4 Days?! No!!

Wait, what do you mean I only have 4 more days?! No!!

This past week was an awesome work week. I started and got through most of my interviews and helped organize and analyze some Nick Gibaldicool sets of human remains! The interviews are for the documentary that I’ll be making at the end of this trip. What documentary? Well! This field school counts for two Anthro classes (for me, but it varies student to student) and so I need to do a final project—one class final is a paper, the other final is a film! Prof. Gagnon has been really awesome about letting me get to pursue my passion all while tackling this incredible experience!! Perks of Wagner? I think yes. :D It’s been a lot of fun to schedule the teams for interviews, set them up with the few tools and props I have and can scavenge, and to get creative with settings and lighting! The learning experience covers lots!

Over the weekend, the bioarch team traveled to Otuzco to experience some new landscape! Our hospijade and labs are close to the shore (the hospijade being...ON the shore). Otuzco is in the Peruvian highlands, the highest point being about 8,700 feet above sea level! Certainly a change up, espsecially because I’m from Long Island, New York. As we walked through the town, the streets were really steep; climbing up the street was difficult on the lungs since we were going Otuzco Viewhigher and higher in altitude. I’ve never experienced the woozy feeling of climbing high above sea level like that. But when we got tothe top of the town, I think it was one of the most beautiful settings I’ve ever seen!! It was a perfect day weather-wise too. One of our team, Nick, was pretty sick with stomach pains, but even he fought through for the beautiful views! Then we headed into the Plaza de Armas. Most larger towns and cities have one in their respective centers—they’re kind of like the town square, but bigger. There we saw Marketplace Sunday at its busiest, which was really relaxed! We were the only white folks there and surprisingly, we didn’t cause much of a ruckus. Usually when we walk through places and stand out, people stare or call at us, or try and sell us everything. But Otuzco was much more calm, thankfully! Speaking of calm, these alpacas were pretty calm too. We saw some dressed up alpacas ready to take photos! I don’t know how calm I’d be dressed like that.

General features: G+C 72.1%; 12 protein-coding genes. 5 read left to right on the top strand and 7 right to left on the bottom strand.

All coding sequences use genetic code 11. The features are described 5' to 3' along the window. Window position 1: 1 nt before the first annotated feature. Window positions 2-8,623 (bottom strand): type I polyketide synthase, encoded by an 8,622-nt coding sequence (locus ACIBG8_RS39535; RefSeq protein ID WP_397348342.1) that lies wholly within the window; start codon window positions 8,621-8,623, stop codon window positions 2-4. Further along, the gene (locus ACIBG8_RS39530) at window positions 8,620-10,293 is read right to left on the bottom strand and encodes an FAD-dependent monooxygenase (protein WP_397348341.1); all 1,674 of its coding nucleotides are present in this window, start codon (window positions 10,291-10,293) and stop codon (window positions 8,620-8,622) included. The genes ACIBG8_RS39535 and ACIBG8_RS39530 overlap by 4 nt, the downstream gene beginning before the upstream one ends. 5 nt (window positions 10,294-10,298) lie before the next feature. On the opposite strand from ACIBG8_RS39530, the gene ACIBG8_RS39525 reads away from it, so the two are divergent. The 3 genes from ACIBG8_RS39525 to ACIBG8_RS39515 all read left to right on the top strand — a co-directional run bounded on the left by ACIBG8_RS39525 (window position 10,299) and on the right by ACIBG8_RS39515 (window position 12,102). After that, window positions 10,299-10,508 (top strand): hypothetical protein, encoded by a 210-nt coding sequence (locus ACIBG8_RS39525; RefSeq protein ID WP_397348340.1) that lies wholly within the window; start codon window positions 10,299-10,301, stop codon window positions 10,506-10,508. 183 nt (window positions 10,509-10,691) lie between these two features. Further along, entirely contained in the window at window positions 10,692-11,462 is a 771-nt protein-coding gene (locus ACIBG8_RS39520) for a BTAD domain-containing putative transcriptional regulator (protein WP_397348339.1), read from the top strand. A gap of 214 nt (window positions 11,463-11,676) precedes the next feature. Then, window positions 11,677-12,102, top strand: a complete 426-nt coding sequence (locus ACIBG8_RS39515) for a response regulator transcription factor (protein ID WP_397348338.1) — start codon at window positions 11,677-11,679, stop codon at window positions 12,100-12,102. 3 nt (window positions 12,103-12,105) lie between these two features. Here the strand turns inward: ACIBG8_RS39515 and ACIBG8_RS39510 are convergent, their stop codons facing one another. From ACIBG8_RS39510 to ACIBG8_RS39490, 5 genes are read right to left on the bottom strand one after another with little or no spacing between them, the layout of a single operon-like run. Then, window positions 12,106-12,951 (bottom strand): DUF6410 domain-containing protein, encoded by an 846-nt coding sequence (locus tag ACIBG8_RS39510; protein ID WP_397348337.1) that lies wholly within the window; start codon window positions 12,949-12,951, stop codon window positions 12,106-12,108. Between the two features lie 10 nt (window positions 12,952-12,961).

Alpaca!

And this past Tuesday and Wednesday, I went with the other field school students to Chiclayo! It’s about 4 hours away, so we got ourselves ready for an overnight trip and took a bus. The bus was actually pretty neat. Since there aren’t trains in Peru, most people Chicalyotake a big bus—kind of like a Greyhound or a Hampton Jitney, expect it’s double decker and WAY more comfortable!! When we arrived, we hounded down some awesome lunch, and then made our way to the Sipan museum. That was a really cool museum with some interesting media use. For example, we watched a short video that talked about the depiction of the gods on ceramics and textiles, and the video displayed a 3-d model of what each god may have looked like based on the people’s descriptions and physical depictions. It was very clever. After the museum, we set ourselves at this swank hotel. It had air conditioning and a shower per room! Mindblowing!! The day after, we made our way to Túcume, which is a hugely incredible site! It was massive!! There were so many adobes and pyramids!! We got to hike up to the top of one, which gave us some sweet views. Then we walked through another set up, checking out a small adobe that was excavated a distance away. It was beautiful and hardly touched! After some lunch, the group headed out back towards home! We finally got in around 9pm, ate dinner, and knocked out.

So now, we've finished our work week, packed up the human remains, and are ready for flights soon! Saturday, a lot of the team is leaving, and then Sunday, Nick, Prof. Gagnon, and I are headed to Lima on our way back to the States on Monday night! I can’t believe it’s coming down to the end already!! No!!!

Corrine Matlak

Author: Corrine Matlak

Corrine is a 4th year student at Wagner studying Arts Administration, Film & Media, and Anthropology, who is pursuing a career in nonfiction and documentary filmmaking. She is originally from the East End of Long Island, but swears she doesn’t have an accent. Along with being the 'token nerd' in many social situations, she’s also an amateur yogi, conditional rapper, terrible snowboarder, and a Gryffindor.

Share This Post On